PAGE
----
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gotqn avatar image
gotqn asked

How to optimize clustered index rebuild?

I need to rebuild the clustered index of the table that has more then 1.6 millions rows, more then 20 non-clustered indexes and 80 columns in order to reclaim space after two `NVARCHAR(MAX)` columns were deleted. I have try using the following command: ALTER INDEX [PK_A] ON [dbo].[B] REBUILD PARTITION = ALL WITH (PAD_INDEX = OFF, STATISTICS_NORECOMPUTE = OFF, SORT_IN_TEMPDB = OFF, ONLINE = OFF, ALLOW_ROW_LOCKS = ON, ALLOW_PAGE_LOCKS = ON, FILLFACTOR = 80) GO and using `DBCC CLEANTABLE` command. In both cases it takes more then 19 hours. Is there a way to optimize the clustered index rebuild operation? Is it possible when a clustered index is rebuild and the size table is reduced (from 40 GB to 10 GB), the RID to be updated, too and this to cause the non-clustered indexes to be rebuild either.
sql-server-2012clustered-index
1 comment
10 |1200

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What columns define the clustered index? Is it fairly simple or multiple columns?
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Tom Staab avatar image
Tom Staab answered
I have rebuilt much larger tables in much less time, so I am concerned why this is taking so long. I recommend checking Performance Monitor or similar while running. Is there potentially an underlying storage system issue? Rebuilding just the clustered index should not affect the nonclustered indexes because the key is not changing. How many partitions are there? I don't have experience with DBCC CLEANTABLE, but MSDN claims "Alternatively, you can rebuild the indexes on the table or view; however, doing so is a more resource-intensive operation." The default is to run for the entire table. Perhaps it would be better for you to set a batch size. Since you have 1.6 million rows, you could maybe try batches of 200,000 rows. DBCC CLEANTABLE (DatabaseName, 'SchemaName.TableName', 200000); Just in case you are dealing with multiple index issues at once, you could try recreating the clustered index. If you do that, it is very important that you specify the "DROP_EXISTING=ON" option rather than separately drop and create the clustered index.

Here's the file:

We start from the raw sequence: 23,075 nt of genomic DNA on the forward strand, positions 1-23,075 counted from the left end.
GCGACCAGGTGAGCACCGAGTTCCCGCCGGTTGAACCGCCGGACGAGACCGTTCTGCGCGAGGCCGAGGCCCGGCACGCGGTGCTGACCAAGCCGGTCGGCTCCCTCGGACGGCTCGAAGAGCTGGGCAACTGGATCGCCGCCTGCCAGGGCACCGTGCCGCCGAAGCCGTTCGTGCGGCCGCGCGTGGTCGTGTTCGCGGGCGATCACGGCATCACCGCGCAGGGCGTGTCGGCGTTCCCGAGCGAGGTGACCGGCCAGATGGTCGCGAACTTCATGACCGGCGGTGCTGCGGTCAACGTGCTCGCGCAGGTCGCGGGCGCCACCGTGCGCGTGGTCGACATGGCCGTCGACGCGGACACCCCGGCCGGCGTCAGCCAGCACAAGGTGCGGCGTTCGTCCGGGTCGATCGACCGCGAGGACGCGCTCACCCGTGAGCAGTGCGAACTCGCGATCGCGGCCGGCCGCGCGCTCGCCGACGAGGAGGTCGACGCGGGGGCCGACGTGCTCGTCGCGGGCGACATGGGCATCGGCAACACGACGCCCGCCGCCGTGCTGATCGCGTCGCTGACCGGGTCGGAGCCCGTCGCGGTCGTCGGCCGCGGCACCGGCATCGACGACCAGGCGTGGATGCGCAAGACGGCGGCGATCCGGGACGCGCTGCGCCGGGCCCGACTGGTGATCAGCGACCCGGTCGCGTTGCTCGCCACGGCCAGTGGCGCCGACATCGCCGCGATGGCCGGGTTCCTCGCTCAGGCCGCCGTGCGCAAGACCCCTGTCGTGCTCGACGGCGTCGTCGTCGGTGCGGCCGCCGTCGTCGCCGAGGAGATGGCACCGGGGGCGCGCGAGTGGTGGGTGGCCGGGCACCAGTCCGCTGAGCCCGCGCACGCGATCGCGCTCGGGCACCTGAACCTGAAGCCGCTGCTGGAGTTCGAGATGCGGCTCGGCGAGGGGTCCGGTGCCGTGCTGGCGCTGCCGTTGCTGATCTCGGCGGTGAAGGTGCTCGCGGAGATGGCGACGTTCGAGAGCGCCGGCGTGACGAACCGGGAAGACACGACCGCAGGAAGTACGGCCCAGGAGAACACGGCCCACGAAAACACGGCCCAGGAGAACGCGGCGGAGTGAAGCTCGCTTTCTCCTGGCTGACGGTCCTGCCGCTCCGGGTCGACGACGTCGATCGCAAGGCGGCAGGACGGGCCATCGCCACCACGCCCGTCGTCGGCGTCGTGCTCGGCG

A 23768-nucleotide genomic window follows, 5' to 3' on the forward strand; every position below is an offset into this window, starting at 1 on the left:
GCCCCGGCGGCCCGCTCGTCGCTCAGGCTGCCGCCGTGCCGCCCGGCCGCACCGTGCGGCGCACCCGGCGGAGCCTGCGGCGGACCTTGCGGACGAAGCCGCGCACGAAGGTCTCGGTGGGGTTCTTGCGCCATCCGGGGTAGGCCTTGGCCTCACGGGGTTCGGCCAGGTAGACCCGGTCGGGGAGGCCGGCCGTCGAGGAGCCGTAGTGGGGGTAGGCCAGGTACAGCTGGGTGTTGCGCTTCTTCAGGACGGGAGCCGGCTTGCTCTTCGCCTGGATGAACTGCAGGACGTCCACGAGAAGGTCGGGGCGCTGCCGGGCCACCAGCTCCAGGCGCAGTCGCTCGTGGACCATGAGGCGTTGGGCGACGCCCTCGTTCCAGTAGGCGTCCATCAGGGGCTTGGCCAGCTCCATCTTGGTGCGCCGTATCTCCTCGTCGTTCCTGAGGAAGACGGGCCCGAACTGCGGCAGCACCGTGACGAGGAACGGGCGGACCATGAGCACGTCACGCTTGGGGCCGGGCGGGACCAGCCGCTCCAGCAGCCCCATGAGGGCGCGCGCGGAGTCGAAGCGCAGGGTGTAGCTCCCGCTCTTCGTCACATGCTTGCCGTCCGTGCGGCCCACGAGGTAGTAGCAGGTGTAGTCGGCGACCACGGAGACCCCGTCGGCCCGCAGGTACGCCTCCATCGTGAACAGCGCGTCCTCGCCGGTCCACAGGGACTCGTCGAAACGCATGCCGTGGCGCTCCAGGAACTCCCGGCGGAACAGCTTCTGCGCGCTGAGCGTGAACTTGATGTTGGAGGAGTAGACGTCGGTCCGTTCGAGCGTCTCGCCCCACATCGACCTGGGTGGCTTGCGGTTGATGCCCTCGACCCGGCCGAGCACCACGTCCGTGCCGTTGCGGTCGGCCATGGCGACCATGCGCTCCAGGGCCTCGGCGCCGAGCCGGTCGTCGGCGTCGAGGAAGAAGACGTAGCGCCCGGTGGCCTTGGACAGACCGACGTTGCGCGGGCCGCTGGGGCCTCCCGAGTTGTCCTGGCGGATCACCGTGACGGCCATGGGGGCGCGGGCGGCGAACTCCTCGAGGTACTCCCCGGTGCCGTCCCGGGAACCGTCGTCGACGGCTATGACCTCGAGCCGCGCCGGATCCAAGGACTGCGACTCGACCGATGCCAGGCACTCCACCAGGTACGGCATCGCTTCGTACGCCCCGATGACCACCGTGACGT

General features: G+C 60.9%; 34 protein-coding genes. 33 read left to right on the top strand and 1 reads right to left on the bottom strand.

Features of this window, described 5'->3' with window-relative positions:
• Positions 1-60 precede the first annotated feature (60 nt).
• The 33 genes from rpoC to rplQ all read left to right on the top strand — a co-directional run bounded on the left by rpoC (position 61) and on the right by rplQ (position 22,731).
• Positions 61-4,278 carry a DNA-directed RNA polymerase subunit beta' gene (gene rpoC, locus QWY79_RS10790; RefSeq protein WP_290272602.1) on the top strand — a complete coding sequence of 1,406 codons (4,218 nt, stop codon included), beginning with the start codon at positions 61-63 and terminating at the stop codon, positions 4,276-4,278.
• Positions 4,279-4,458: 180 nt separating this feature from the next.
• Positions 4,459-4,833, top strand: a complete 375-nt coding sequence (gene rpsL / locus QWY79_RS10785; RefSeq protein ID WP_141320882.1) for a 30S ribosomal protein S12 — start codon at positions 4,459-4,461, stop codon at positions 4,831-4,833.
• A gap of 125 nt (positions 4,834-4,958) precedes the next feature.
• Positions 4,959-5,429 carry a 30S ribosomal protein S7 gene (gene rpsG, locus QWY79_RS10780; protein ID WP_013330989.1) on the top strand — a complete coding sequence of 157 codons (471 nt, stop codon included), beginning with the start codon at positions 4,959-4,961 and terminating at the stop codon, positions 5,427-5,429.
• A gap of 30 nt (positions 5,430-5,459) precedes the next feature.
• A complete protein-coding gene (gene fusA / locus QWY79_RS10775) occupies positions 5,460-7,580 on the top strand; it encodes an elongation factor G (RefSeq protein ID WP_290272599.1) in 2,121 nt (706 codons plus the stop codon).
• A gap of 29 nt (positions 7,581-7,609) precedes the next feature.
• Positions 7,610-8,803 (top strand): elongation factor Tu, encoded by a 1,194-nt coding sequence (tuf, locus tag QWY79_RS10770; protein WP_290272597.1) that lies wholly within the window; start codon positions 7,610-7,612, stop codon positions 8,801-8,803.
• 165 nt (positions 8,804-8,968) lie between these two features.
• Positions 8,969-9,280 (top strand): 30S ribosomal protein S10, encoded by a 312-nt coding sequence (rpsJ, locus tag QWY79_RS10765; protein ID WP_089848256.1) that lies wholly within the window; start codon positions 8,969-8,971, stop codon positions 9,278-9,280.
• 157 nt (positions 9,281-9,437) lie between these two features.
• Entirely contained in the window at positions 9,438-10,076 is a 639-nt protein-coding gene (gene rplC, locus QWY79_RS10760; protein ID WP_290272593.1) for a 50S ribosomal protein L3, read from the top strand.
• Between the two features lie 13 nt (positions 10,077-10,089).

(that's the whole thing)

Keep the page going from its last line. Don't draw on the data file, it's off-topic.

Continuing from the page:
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I'd agree about the time taken for the size specified. Maybe the data/log file is getting full? Maybe autogrowth is set at 1Mb increments, and autoshrink is ON?
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omg, Kev. You just reminded me about a previous job. When I started, the team's main database was just over 1 TB. It was all one filegroup with one file and autogrowth set to 1 MB.
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Also check other running processes. Is something blocking the rebuild?
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HA! Just found a db at a client that had autogrowth every night at same time as index maintenance rebuilds, followed by shrink => constantly every night disks were hammered as a monolithic table with 64% fragmentation was rebuilt and file slowly grew, and then subsequently re-fragged!!
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Kev Riley avatar image
Kev Riley answered
Might be quicker to drop all non-clustered indexes, rebuild, and then reapply non-clustered?
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The other option is create a second, empty, version of the table - with the right CIX, insert the data from the original table, and then recreate the NCIXs. You need space to hold 2 copies of the data, but the advantage here is that nothing is trying to access the data in the new table as the inserts happen. The final step is to rename the old table, and rename the new table as the old name.
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Because every non-clustered index contains a row locator (the clustered index key) - so every modification to the clustered index has to be applied to the 20 non-clustered indexes too -> more locks, more resources, longer execution time.
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yeah, I'd be tempted to try dropping all indexes and rebuilding on a test system and see how it goes.
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I suppose that, but I am trying to find some evidence why this might be quicker.
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Thanks, I am going to test this and come back with the results.
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